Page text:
A MAN who took his father’s car for a joyride and stole £21 worth of petrol before trying to outrun the police has appeared in court.

Carl Stones, 20, of Gilmonby Road, Middlesbrough, appeared for sentencing at Teesside Crown Court today (Wednesday, 30 January) after previously pleading guilty to six driving offences.

The court heard that just after 10pm on May 5 last year, Stones took his father’s Kia Rio without permission, filled it with £21.89 worth of fuel from a petrol station on Ormesby High Street and drove off without paying.

Stones, who had been drinking and was driving the car without its lights on, then picked up two of his friends before he was spotted by police at 11pm.

A chase took place at speeds of up to 50mph along 30mph residential roads in Ormesby and Stones mounted a kerb and grass verge as he tried to overtake a taxi.

Prosecutor Harry Hadfield said: “He braked suddenly so that he could get behind the police vehicle then overtake on the offside, causing a danger to those coming towards him, causing them to brake and swerve in order to avoid a collision.”

Mr Hadfield said Stones narrowly avoided a Transit van as he cut a corner while making a right turn.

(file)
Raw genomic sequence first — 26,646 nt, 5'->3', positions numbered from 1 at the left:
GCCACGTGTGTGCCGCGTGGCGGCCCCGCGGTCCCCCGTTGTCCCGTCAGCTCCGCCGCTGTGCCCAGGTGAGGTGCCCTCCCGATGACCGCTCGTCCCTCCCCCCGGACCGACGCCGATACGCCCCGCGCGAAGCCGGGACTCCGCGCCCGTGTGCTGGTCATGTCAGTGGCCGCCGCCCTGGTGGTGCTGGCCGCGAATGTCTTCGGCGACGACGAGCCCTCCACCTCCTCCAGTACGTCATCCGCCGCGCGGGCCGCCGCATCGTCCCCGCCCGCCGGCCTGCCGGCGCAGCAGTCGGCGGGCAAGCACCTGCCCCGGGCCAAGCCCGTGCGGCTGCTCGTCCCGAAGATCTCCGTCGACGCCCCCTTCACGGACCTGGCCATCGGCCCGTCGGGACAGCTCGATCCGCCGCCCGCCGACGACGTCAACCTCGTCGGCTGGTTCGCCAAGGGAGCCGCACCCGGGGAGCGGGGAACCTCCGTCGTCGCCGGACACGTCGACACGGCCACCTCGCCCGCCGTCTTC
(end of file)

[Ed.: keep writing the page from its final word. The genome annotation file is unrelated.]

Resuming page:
He made another right turn into a cul de sac and drove the car straddling the kerb for about 30 metres before he abandoned it at the end of the road and ran off.

Stones returned to the car while the officers were talking to its two passengers.

A breath test revealed he had 45mg of alcohol in his breath – the legal limit is 35mg – and Stones was charged with drink driving, dangerous driving, aggravated taking without consent, driving without a licence, driving without insurance and making off without paying for the petrol.

Richard Herrmann, mitigating, admitted that it was “an atrocious piece of driving” but that the chase had been “relatively short”.

He said at the time of the incident Stones was going through a difficult period having split up with his long-term girlfriend and mother of his two children.

Mr Herrmann added that Stones had a life-long ambition to join the armed forces and was determined to reach that goal.

Judge Simon Bourne-Arton told Stones to think himself lucky that he was not being sent to prison as he sentenced him to 200 hours unpaid work and banned him from driving for two years.